WASHINGTON: As I watched the seemingly endless string of F-35Bs take off from the deck of the USS Wasp earlier this week, I was struck by how routine it all seemed.
During eight days of flying, the F-35Bs flew 108 sorties, racking up 85.5 hours, deputy Marine Commandant for aviation, Lt. Gen. Jon Davis, told us on the phone this morning, conceding it was “a low number of hours, really, because the jets were light-loaded…” Low hours, maybe, but that’s the first time these planes were put through their paces in anything like regular military circumstances.
Routine is not what we’ve come to associate with the F-35 program over the last decade. Instead, we’ve thought of overweight planes, ballooning costs, design flaws, unresponsive companies (Lockheed Martin), balky software and magic sensors that just didn’t seem that magical.
But on the phone today the head of Pentagon acquisition, Frank Kendall, told reporters in a conference call from Norway that “there’s a fundamental change in our direction.” Instead of making basic fixes to basic parts of the aircraft, Kendall made clear, the focus is now on manufacturing planes in greater numbers, completing testing, deploying aircraft, training maintainers and pilots in numbers and developing concepts of operations for war and peace.
“The minister of defense of Norway kicked off our meeting, and she used a phrase I’m going to quote. I think it describes pretty well where we are right now,” Kendall told reporters. “‘We’re turning the future into the present.'”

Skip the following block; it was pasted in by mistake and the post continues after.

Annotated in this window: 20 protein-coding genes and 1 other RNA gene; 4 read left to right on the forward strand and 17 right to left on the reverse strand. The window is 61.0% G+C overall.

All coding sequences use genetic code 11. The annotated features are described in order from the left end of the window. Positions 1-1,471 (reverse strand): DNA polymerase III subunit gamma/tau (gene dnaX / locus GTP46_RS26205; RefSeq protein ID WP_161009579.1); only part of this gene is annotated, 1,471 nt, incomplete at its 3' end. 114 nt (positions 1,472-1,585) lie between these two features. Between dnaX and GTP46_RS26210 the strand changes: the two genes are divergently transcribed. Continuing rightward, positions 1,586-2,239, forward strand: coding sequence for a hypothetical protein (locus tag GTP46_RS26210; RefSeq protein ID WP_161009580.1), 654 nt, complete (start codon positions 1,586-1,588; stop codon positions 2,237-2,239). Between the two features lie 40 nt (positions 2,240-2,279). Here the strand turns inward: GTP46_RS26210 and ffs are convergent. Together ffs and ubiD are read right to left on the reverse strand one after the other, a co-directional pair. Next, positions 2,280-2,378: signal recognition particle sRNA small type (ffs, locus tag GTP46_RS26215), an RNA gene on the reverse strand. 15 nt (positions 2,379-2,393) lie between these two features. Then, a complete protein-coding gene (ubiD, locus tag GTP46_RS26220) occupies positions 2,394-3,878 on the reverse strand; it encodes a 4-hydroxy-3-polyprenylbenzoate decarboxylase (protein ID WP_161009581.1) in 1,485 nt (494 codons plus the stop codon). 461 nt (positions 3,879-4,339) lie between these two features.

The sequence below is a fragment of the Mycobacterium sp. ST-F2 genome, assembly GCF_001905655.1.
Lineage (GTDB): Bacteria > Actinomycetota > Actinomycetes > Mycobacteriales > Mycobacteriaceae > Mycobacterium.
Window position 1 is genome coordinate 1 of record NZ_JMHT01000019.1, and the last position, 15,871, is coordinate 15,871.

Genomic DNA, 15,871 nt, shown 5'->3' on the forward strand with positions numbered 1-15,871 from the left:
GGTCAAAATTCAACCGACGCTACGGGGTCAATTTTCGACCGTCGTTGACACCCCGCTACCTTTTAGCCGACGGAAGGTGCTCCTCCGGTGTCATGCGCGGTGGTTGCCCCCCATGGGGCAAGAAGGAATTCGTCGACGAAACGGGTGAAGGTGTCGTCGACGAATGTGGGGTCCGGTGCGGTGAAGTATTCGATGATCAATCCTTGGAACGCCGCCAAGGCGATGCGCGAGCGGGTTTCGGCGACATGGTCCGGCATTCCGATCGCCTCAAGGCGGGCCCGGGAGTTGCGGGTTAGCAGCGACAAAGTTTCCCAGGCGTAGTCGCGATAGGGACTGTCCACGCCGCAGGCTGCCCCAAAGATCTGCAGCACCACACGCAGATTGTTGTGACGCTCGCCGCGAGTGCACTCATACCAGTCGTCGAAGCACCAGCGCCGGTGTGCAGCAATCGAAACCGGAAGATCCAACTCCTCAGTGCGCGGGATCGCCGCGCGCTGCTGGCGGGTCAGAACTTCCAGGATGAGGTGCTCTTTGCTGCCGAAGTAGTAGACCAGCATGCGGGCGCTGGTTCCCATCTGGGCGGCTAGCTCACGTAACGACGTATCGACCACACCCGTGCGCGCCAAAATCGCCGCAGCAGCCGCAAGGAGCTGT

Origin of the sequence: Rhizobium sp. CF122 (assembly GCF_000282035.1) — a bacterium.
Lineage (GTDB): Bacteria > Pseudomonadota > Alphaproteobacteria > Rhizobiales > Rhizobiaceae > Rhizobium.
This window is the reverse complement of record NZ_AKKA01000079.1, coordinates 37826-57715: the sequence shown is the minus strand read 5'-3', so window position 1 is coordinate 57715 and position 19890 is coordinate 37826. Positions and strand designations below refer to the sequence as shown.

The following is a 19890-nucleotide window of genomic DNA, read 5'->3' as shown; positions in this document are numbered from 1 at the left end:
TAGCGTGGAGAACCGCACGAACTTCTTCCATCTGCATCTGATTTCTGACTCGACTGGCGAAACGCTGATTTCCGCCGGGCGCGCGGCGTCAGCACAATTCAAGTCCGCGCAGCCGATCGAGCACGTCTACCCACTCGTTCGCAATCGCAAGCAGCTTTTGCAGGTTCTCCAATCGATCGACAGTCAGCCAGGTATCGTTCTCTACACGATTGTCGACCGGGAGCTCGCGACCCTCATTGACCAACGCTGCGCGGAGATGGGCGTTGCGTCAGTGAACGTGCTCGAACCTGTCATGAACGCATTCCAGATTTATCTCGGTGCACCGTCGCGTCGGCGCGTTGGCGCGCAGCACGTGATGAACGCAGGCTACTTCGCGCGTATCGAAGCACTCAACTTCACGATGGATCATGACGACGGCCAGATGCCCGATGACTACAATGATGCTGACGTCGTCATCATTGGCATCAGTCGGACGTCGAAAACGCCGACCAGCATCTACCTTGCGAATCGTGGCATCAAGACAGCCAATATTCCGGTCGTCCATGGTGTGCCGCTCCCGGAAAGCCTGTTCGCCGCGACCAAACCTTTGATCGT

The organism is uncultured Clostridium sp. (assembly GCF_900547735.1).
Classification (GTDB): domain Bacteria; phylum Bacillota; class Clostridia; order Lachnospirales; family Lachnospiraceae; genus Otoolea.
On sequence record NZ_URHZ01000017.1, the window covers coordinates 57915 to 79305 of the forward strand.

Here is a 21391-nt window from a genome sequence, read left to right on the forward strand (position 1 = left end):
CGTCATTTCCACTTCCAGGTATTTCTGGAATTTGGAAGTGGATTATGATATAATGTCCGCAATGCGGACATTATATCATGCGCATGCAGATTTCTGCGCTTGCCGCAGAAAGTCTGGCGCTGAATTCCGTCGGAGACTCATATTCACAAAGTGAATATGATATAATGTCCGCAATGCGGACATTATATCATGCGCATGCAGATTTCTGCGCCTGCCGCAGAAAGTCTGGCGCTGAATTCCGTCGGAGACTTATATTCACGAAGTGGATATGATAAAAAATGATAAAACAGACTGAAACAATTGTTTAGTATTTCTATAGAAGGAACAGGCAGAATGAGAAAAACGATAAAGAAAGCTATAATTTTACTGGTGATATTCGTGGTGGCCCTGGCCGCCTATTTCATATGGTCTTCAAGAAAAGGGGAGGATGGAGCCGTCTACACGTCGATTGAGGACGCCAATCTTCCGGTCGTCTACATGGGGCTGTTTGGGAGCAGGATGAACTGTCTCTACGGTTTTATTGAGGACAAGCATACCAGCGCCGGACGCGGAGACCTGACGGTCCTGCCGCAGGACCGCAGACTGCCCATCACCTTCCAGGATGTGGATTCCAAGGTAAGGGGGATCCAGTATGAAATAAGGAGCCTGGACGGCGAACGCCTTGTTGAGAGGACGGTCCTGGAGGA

That seems consistent with what senior Air Force and Marine officers are saying about their versions of the F-35. Davis told us Tuesday on the USS Wasp that he’s already focused on full production. Ditto for his counterpart at the Air Force, Maj. Gen. Jeffrey Harrigian, who told me earlier the Air Force is planning for full production.
So what does this mean? “We’re turning our focus much more towards fielding the program, upgrades in the future and getting whatever efficiencies we can going forward,” Kendall said this morning.
He announced a “bulk buy” program for the U.S. and Joint Strike Fighter program international partners to procure up to 450 F-35s over three years, with 150 bought each year. This is not a multi-year purchase, which is subject to explicit congressional approval. It still needs an OK from the Hill, but this is similar to the purchases made by the Navy of the Virginia-class submarines. If appropriators OK the money, and authorizers do not oppose it, it can go through.
Finally, Davis said that the Thermion deck coating applied to the USS Wasp deck successfully handled the incredible beating from the 40,000 pounds of thrust from the F-35B engine. The coating, though there were visible scorch marks, “performed to standard,” Davis said. “But,” he went on to note, “there’s more work to do.”